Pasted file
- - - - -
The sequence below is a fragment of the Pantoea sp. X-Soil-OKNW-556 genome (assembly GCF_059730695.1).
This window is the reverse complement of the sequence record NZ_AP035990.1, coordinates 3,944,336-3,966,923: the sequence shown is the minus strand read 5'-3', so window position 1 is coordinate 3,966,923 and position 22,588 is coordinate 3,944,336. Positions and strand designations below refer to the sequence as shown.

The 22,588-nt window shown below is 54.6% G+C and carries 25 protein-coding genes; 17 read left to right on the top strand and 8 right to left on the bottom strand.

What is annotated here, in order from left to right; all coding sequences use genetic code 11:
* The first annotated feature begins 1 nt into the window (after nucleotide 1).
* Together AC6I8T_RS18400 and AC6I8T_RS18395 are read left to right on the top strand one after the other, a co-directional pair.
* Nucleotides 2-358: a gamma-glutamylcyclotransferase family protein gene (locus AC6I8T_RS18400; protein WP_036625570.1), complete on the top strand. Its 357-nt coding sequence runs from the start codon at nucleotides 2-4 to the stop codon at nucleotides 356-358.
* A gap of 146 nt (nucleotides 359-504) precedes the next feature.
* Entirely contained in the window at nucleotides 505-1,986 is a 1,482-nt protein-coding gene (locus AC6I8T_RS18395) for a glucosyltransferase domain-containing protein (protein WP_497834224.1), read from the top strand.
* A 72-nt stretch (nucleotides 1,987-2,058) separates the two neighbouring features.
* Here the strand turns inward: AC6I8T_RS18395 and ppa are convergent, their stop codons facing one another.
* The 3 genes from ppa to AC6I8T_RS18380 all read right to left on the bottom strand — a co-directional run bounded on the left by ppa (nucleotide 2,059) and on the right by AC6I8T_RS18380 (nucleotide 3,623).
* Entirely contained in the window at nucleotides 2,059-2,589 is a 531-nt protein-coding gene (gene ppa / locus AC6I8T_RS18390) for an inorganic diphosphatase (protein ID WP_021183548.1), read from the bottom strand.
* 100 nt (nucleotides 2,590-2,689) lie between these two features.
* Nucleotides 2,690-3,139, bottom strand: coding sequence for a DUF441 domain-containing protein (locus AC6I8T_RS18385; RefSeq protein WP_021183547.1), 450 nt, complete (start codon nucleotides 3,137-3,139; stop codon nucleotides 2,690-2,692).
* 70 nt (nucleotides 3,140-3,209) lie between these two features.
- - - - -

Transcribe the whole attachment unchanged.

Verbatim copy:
The sequence below is a fragment of the Pantoea sp. X-Soil-OKNW-556 genome (assembly GCF_059730695.1).
This window is the reverse complement of the sequence record NZ_AP035990.1, coordinates 3,944,336-3,966,923: the sequence shown is the minus strand read 5'-3', so window position 1 is coordinate 3,966,923 and position 22,588 is coordinate 3,944,336. Positions and strand designations below refer to the sequence as shown.

The 22,588-nt window shown below is 54.6% G+C and carries 25 protein-coding genes; 17 read left to right on the top strand and 8 right to left on the bottom strand.

What is annotated here, in order from left to right; all coding sequences use genetic code 11:
* The first annotated feature begins 1 nt into the window (after nucleotide 1).
* Together AC6I8T_RS18400 and AC6I8T_RS18395 are read left to right on the top strand one after the other, a co-directional pair.
* Nucleotides 2-358: a gamma-glutamylcyclotransferase family protein gene (locus AC6I8T_RS18400; protein WP_036625570.1), complete on the top strand. Its 357-nt coding sequence runs from the start codon at nucleotides 2-4 to the stop codon at nucleotides 356-358.
* A gap of 146 nt (nucleotides 359-504) precedes the next feature.
* Entirely contained in the window at nucleotides 505-1,986 is a 1,482-nt protein-coding gene (locus AC6I8T_RS18395) for a glucosyltransferase domain-containing protein (protein WP_497834224.1), read from the top strand.
* A 72-nt stretch (nucleotides 1,987-2,058) separates the two neighbouring features.
* Here the strand turns inward: AC6I8T_RS18395 and ppa are convergent, their stop codons facing one another.
* The 3 genes from ppa to AC6I8T_RS18380 all read right to left on the bottom strand — a co-directional run bounded on the left by ppa (nucleotide 2,059) and on the right by AC6I8T_RS18380 (nucleotide 3,623).
* Entirely contained in the window at nucleotides 2,059-2,589 is a 531-nt protein-coding gene (gene ppa / locus AC6I8T_RS18390) for an inorganic diphosphatase (protein ID WP_021183548.1), read from the bottom strand.
* 100 nt (nucleotides 2,590-2,689) lie between these two features.
* Nucleotides 2,690-3,139, bottom strand: coding sequence for a DUF441 domain-containing protein (locus AC6I8T_RS18385; RefSeq protein WP_021183547.1), 450 nt, complete (start codon nucleotides 3,137-3,139; stop codon nucleotides 2,690-2,692).
* 70 nt (nucleotides 3,140-3,209) lie between these two features.